Glasgow Corporation Transport No. 1115
Glasgow 1115 represents a clear departure from that city’s traditional policy of gradually refining and upgrading its existing tramcar fleet through a series of incremental improvements. When faced with growing competition on its inter-urban services during the 1920s from unregulated bus operators, the Transport Department responded by adopting a radically different design of tramcar of the type favoured by large London operators, even though many of its components were designed to be inter-changeable with the existing Standard tramcars.
Hitherto, the city had exclusively operated traditional four-wheeled tramcars despite their tendency to induce an unpleasant ‘tail-wagging’ motion when passing over rail joints. But in order to improve the ride quality for passengers a new batch of 50 tramcars was ordered in 1928 that incorporated a then radical new design of eight-wheeled maximum traction bogies that were renowned for their smooth running.
The bogies were supplied by the Ayrshire-based Kilmarnock Engineering Company and for that reason the trams became known as “Kilmarnock bogies”, though they were actually manufactured in the parent company’s English Electric works based in Preston. The bodies were constructed by three separate builders albeit to an identical specification and 1115 was one of 30 provided by the Motherwell firm of Hurst Nelson. One innovative feature involved the use of patented steel strengthening to the main pillars and this kept the sides of the tram very slim and allowed for extremely wide saloon interiors, enabling the use of double transverse seating on the lower deck for the first time.
Unfortunately, despite their more advanced engineering, the new trams proved incompatible with much of Glasgow’s existing track-work and were embarrassingly prone to derailing, particularly when undertaking sharp right hand corners at some of the city’s busiest junctions. This caused chaos by bringing much of the tramway network to a halt. As a result, the new trams were restricted to the relatively straight and flat east-west services that linked Dalmuir West, Clydebank or Scotstoun with Auchenshuggle and Burnside. By 1930 most had been repainted from green to red service colours and assigned to the Partick and Dalmarnock depots as part of this switch-over.
In 1943/4 the lower seating in all but three of the series was rearranged longitudinally in order to increase their capacity by providing more standing room on the highly congested shipyard services. Number 1115 retains these and also the draught-reducing ‘jack-knife’ doors on the platforms, which were installed just after World War II.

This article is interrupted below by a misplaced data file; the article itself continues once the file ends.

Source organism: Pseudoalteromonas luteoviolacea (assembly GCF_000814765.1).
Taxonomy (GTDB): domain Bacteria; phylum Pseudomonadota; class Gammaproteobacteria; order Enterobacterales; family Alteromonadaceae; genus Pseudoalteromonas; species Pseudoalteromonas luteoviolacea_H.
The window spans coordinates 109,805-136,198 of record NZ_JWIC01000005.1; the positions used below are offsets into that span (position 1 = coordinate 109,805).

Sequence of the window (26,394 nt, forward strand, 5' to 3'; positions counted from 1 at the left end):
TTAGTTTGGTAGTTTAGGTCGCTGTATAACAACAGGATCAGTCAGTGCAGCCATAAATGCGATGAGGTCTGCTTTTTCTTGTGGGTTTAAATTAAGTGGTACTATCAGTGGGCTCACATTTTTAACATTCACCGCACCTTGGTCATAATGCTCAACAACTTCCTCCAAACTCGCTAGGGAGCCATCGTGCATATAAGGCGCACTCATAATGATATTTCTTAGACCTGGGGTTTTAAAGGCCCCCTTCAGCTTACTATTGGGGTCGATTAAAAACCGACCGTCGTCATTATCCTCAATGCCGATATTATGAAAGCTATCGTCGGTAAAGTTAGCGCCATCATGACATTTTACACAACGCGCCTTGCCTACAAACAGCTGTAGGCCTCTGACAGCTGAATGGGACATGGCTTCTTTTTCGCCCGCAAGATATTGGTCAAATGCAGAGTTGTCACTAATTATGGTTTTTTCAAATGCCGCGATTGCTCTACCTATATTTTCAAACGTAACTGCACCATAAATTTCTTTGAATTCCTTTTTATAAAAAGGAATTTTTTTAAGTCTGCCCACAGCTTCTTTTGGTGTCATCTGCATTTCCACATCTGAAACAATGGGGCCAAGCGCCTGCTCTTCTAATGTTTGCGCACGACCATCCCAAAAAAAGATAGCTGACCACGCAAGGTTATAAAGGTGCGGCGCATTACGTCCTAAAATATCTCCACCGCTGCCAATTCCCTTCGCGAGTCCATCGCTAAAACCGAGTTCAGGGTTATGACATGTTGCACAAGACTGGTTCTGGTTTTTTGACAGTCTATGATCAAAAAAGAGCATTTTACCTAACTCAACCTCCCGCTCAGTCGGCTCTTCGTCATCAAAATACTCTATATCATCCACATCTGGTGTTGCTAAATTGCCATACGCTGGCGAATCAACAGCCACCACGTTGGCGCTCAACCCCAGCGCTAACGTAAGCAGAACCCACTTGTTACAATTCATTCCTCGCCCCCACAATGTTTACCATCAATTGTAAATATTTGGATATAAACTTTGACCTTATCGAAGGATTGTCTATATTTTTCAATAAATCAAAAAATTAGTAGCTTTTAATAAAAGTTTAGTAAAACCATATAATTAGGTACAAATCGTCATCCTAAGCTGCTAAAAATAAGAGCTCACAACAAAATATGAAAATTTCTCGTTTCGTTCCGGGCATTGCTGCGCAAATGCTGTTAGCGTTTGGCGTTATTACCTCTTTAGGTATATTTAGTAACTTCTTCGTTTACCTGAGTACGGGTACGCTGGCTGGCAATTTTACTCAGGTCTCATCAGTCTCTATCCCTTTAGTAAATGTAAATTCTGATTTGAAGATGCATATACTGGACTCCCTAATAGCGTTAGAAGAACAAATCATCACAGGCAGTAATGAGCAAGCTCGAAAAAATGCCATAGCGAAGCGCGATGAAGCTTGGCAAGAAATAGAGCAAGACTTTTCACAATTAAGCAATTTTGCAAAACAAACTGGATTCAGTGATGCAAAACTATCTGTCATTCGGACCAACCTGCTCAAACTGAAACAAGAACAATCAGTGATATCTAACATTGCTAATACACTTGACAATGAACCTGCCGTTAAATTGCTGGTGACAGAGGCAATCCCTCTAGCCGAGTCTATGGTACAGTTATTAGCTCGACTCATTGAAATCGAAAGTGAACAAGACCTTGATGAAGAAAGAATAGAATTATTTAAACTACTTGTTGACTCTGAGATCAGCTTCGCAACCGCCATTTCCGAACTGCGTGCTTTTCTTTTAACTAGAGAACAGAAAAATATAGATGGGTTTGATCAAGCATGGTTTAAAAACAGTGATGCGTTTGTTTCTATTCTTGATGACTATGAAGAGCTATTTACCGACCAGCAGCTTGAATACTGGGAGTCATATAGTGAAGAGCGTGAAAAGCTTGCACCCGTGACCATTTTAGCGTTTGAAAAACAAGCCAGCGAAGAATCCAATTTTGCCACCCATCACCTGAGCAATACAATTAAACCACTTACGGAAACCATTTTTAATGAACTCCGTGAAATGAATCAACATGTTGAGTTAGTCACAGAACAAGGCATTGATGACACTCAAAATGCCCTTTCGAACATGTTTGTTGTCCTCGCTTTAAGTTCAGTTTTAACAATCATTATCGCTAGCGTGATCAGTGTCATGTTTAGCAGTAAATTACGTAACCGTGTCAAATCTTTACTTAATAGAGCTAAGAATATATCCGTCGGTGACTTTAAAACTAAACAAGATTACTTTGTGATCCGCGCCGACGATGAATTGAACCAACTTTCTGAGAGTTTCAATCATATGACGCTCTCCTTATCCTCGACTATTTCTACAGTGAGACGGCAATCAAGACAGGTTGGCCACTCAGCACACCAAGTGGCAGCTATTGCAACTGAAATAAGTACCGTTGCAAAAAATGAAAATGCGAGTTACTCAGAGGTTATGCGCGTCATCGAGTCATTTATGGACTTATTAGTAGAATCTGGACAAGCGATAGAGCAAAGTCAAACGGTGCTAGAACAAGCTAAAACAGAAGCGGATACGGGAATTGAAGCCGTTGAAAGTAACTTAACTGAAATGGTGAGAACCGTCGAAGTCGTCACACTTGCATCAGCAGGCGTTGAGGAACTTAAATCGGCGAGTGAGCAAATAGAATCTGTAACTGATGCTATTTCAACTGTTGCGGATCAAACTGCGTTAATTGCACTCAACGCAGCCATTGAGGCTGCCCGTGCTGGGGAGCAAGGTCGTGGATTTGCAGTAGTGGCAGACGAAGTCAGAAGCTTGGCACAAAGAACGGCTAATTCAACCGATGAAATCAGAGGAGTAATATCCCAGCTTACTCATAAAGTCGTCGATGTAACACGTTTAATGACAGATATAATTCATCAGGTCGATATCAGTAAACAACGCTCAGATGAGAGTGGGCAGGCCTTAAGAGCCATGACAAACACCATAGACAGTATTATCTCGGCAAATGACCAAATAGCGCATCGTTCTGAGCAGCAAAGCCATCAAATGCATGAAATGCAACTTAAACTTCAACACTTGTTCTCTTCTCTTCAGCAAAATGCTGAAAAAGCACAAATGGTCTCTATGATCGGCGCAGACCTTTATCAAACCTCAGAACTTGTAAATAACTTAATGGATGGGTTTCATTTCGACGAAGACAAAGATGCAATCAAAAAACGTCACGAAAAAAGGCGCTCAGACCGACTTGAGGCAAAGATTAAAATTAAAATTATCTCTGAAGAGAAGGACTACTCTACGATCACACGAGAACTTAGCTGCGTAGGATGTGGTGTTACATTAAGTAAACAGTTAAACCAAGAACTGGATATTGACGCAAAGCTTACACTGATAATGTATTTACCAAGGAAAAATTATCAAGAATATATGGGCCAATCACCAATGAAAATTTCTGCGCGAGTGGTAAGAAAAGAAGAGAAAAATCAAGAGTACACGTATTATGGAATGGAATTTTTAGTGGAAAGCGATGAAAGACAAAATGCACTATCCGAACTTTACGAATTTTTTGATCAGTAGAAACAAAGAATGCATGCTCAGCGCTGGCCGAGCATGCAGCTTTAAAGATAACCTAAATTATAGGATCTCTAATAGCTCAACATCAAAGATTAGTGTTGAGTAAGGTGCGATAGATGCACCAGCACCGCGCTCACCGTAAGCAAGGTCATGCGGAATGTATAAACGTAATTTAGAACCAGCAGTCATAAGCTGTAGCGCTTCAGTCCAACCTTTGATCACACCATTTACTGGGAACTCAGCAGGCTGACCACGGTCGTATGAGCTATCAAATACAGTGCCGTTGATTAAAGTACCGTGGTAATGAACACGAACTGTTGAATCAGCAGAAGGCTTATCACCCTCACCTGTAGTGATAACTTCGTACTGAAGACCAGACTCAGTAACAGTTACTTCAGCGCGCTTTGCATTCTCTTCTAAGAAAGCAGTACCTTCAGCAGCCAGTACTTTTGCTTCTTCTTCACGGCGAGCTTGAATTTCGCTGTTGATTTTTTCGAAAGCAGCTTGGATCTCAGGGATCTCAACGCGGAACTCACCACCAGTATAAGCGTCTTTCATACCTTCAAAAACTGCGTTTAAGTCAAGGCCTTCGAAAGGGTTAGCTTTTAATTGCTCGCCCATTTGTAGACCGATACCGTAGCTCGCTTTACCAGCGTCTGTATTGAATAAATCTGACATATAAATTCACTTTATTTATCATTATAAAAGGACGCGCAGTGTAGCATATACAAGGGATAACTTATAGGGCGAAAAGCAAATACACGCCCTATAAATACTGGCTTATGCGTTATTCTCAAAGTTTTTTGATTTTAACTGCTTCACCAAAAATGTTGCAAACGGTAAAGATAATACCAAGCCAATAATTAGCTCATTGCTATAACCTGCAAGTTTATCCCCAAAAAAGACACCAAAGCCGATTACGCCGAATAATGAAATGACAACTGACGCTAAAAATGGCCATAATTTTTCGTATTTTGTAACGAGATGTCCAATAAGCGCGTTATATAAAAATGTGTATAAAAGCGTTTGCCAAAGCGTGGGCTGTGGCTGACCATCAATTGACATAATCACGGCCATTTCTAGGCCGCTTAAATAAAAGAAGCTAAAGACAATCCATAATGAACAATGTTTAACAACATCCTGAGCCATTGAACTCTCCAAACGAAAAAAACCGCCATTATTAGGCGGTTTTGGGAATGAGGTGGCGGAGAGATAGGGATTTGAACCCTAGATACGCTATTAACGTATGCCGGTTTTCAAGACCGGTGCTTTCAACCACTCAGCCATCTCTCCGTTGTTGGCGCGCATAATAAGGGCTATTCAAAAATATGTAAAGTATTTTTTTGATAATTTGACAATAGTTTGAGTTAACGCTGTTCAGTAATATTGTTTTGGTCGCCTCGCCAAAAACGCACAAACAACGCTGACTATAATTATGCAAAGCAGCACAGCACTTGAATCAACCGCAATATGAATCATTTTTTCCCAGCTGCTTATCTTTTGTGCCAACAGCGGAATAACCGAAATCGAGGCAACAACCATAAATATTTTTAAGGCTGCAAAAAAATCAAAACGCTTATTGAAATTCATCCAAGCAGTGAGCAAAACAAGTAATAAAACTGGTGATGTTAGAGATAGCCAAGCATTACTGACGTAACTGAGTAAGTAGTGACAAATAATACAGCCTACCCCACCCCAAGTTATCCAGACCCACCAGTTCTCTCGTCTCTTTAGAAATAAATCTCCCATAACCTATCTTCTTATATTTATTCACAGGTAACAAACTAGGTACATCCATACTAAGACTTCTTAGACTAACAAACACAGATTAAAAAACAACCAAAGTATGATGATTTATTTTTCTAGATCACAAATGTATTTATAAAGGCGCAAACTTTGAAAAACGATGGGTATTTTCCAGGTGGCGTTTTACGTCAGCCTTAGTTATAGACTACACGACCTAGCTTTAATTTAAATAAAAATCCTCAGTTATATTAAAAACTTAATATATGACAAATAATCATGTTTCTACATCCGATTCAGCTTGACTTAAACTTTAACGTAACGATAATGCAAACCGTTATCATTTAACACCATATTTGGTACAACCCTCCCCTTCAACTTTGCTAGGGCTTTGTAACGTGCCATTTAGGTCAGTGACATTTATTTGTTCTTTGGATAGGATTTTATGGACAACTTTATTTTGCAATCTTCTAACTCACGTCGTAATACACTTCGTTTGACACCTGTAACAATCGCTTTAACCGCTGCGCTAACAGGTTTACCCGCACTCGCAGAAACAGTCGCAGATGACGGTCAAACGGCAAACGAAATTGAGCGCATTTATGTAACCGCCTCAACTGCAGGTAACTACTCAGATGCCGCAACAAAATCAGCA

The tram was withdrawn from passenger service in 1961 and arrived in Crich shortly afterwards. Although it operated at the museum for 6 years in a largely unrestored state during the 1970s, it was withdrawn from the passenger fleet in 1976.
Subsequently, it was selected for a new role in the early 1990s, when it became the centrepiece of the “Trams at Night” display in the then newly opened exhibition hall. This required the original wiring to be replaced in order to install the requisite 240 mains voltage, though in other respects much of the tramcar is still in its original condition.
Although its nocturnal existence was brought to an end when the static display area was remodelled in 2010, the decision was taken to conserve the tramcar in its existing state rather than put it forward as a candidate for a full restoration to operational condition.
- Type of tram
- Double deck, all-enclosed bogie electric tramcar
- Orange and cream with red route colour
- Seating capacity
- 68 (30 down, 38 up)
- Date built
- Date entered service
- Manufacturer of body
- Hurst Nelson, Motherwell
- Manufacturer of truck
- Kilmarnock Engineering Co. Maximum Traction Bogie
- Original: 4’ 7¾” Current: 4’ 8½”
- MV101DR 2 x 60 hp
- English Electric CDB2 form F
- Current collector
- Fischer Bow Collector
1943-4 double transverse seating on lower deck replaced by longitudinal seats to allow crush loading in war-time conditions.
‘Jack-knife’ doors installed on the lower deck bulkheads
- Withdrawn from service
- Subsequent history
Taken into preservation December 1962.
- Restoration history
Largely unrestored, much of the tram retains its original condition, though the wiring was removed in the early 1990s in order to equip it with 240 volt mains wiring as part of a static display exhibition.
- Current status
- Displayed in non-operational condition
- Date started operating at Crich
- 1971 for 6 years, most recently in 1976.
- Total mileage covered at Crich
- Current location
- Exhibition Hall
- 1929 – 1961Operational on original tramway
- 1961 – 1970In storage
- 1970 – 1976Operational at Crich
- 1976 –On display (as centrepiece of ‘Trams at Night’ display between 1990 & 2010)